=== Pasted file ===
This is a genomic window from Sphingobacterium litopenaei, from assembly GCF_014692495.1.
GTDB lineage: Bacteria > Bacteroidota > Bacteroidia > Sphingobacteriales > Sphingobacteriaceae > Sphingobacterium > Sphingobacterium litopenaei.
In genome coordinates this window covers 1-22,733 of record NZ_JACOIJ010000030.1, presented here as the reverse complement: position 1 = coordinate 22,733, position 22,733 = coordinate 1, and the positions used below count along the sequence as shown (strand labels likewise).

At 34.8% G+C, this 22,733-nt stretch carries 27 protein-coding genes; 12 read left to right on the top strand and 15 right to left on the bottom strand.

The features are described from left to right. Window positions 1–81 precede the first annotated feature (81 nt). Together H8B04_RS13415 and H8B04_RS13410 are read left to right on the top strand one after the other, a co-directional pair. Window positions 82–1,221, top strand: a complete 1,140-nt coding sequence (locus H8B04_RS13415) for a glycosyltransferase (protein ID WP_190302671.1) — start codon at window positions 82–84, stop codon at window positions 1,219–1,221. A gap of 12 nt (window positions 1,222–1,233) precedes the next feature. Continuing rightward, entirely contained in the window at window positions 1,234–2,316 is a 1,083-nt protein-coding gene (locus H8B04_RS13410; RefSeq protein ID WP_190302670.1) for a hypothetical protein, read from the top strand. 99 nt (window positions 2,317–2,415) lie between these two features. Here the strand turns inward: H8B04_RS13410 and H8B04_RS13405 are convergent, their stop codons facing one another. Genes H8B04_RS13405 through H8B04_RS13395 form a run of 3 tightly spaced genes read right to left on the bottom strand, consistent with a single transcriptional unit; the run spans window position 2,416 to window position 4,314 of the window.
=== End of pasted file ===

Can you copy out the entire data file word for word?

This is a genomic window from Sphingobacterium litopenaei, from assembly GCF_014692495.1.
GTDB lineage: Bacteria > Bacteroidota > Bacteroidia > Sphingobacteriales > Sphingobacteriaceae > Sphingobacterium > Sphingobacterium litopenaei.
In genome coordinates this window covers 1-22,733 of record NZ_JACOIJ010000030.1, presented here as the reverse complement: position 1 = coordinate 22,733, position 22,733 = coordinate 1, and the positions used below count along the sequence as shown (strand labels likewise).

At 34.8% G+C, this 22,733-nt stretch carries 27 protein-coding genes; 12 read left to right on the top strand and 15 right to left on the bottom strand.

The features are described from left to right. Window positions 1–81 precede the first annotated feature (81 nt). Together H8B04_RS13415 and H8B04_RS13410 are read left to right on the top strand one after the other, a co-directional pair. Window positions 82–1,221, top strand: a complete 1,140-nt coding sequence (locus H8B04_RS13415) for a glycosyltransferase (protein ID WP_190302671.1) — start codon at window positions 82–84, stop codon at window positions 1,219–1,221. A gap of 12 nt (window positions 1,222–1,233) precedes the next feature. Continuing rightward, entirely contained in the window at window positions 1,234–2,316 is a 1,083-nt protein-coding gene (locus H8B04_RS13410; RefSeq protein ID WP_190302670.1) for a hypothetical protein, read from the top strand. 99 nt (window positions 2,317–2,415) lie between these two features. Here the strand turns inward: H8B04_RS13410 and H8B04_RS13405 are convergent, their stop codons facing one another. Genes H8B04_RS13405 through H8B04_RS13395 form a run of 3 tightly spaced genes read right to left on the bottom strand, consistent with a single transcriptional unit; the run spans window position 2,416 to window position 4,314 of the window.